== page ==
Artist Clarice Beckett inspires this award-winning debut novel.
Kristel Thornell’s Dobbie and Vogel Award-winning novel Night Street takes the apparently narrow life of interwar Australian artist Clarice Beckett and imaginatively deepens her life’s hue, working with and beyond her biography.
Clarice Beckett (1887–1935) was an artist who so successfully drew on the influences of her time that in some senses she transcended them. Her minimal, sometimes raw, street-, sea- and landscapes were deeply suggestive of not just the properties of light but also the psychological depths of a space that can hold people.
The relationship between a subject and what surrounds it is a strange, determined art. In painting, the lightness or darkness of a colour relies on both the essential nature of the individual pigment and its context. Yellow, with a limited tonal range, will radiate an extra brightness next to black, a pigment with a seemingly endless descent of tints. The essence of something is not just drawn by a sharp black line – the right contrast must be found:
Scraggly, minimal brushstrokes. Nothing but the essential. A rocky brown cliff. The sky and the sea dissolving into dark mist. These were the bones of a landscape, shining indistinctly like bones, a low twilight throb.
The Clarice Beckett of Night Street is placed into these evocative spaces, and her fictionalised story also finds the shape of love. Beckett, in this novel as in life, was an introverted artist. A carer for her infirm parents in the Melbourne bayside suburb of Beaumaris, she stole time for painting in the tenebrous lights of dawn and twilight, walking shore and city trailing a self-made cart with easel and paints. It wasn’t just the uneven light on drowsing landscapes that attracted Clarice, however. She painted the slow car headlights new to outlying roads, a city street slick with rain, lamps and palm trees sentinel over the Victoria Bridge. Modernity interested her for its ability to accept change, its breaking of previous definitions of beauty and achievement.
Beckett’s painting was startling for most of her contemporaries, so much so that she used it to ward off unwelcome suitors. In the novel her father wonders why she accepts ‘spinsterhood and this freakish occupation’, while demonstrating a thin-lipped tolerance for a vocation that he does not assist nor actively deny. His is, perhaps, an unconscious acknowledgement of just how essential painting was to Clarice, who kept even friends at a ‘spacious’ distance:
When [Clarice] thought of freedom, she thought first of the freedom to paint. If she had turned her eyes away from the common shape of a woman’s life, it was in order to fight her true opponent: her art.
After initially training with Heidelberg great, Frederick McCubbin, Beckett’s most profound artistic influence was Max Meldrum, the originator and sole theorist of an art movement he dubbed ‘Tonalism’. Dismissive of the subjectivity of much modern art, Meldrum developed what he saw as a scientific way of painting; one that ranked tone, proportion and then colour as a descending trinity of painterly gospels. If the ‘true’ range of light and shade of an object or scene was identified, the resulting painting could only show an objective truth.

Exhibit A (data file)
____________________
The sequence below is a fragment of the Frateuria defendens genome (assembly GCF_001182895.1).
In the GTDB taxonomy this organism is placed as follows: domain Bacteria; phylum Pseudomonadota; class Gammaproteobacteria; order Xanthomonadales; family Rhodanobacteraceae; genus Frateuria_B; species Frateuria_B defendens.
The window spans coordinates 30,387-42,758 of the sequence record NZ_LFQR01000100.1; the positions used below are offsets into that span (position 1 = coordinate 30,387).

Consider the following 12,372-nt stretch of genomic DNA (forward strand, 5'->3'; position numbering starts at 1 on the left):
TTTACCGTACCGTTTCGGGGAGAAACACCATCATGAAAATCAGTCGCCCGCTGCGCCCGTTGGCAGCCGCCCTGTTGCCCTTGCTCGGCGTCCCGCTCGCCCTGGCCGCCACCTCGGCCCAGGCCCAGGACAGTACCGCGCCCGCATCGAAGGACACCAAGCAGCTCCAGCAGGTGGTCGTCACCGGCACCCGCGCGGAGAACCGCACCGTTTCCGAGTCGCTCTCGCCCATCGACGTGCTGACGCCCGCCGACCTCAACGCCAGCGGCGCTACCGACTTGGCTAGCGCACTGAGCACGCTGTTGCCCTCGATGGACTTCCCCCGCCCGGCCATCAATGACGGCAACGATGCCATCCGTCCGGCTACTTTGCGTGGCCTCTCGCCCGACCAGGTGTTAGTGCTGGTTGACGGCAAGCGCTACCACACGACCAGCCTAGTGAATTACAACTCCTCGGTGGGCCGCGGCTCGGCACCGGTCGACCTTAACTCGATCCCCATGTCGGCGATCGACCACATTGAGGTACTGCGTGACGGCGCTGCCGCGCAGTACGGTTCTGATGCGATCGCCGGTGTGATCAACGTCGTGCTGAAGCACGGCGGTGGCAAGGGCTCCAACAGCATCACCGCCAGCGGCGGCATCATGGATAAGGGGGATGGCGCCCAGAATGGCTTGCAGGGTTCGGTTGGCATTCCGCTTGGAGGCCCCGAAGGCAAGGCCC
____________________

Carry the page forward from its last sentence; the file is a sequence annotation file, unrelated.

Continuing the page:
It is in Meldrum’s class that Thornell’s Beckett meets Arthur, a married lawyer gently testing out his meagre talent but immediately aware of her greater one. This recognition sparks a response in Clarice, and an affair, cautious then full-throated, follows; the charge and doubt of love push and pull at Clarice.
Night Street’s Beckett, who – as Thornell makes clear in her author’s note – is not precisely the historical Beckett but the author’s imagining of her, is a vivid character, beautifully drawn. Her squinting but sure vision is the emotional landscape of this book. The novel keeps to most of the contours, broad and specific, of Beckett’s life, but the love affairs and some paintings belong to Night Street only. At times, the novel fairly pulses with a gracefully gestured sense of time. A chapter will begin humming with a consequence that is then unfolded back to its thematic cause:
Years, looked back on, could concertina flat, as if there had not been any space or breath in them, no fluctuating light, no atmosphere. No jubilation, desperation or shifting chameleon states of mind. No contemplation of the moment.
As a contemporaneous analogue to Beckett’s contained impressionism, Thornell conjures up an impressive interwar-sounding syntax; its slightly stocky verisimilitudinous flow is a key pleasure of the book.
The sentence construction, however, reveals the unresolved truth at this book’s heart. Beckett, as an artist and in life, pared away at the extraneous in a sometimes ugly manner, arriving at a rough essential truth: the work is the best, even the only, excuse. For all its considerable pleasures, the gentility of Night Street left me with a feeling that Beckett’s beautifully raw paintings still communicate this best.
Kristel Thornell, Night Street, Allen & Unwin, 2010, PB, 243pp, $23.99
James Tierney is a freelance writer who blogs at A Long, Slow Goodbye and tweets as @ViragoHaus.
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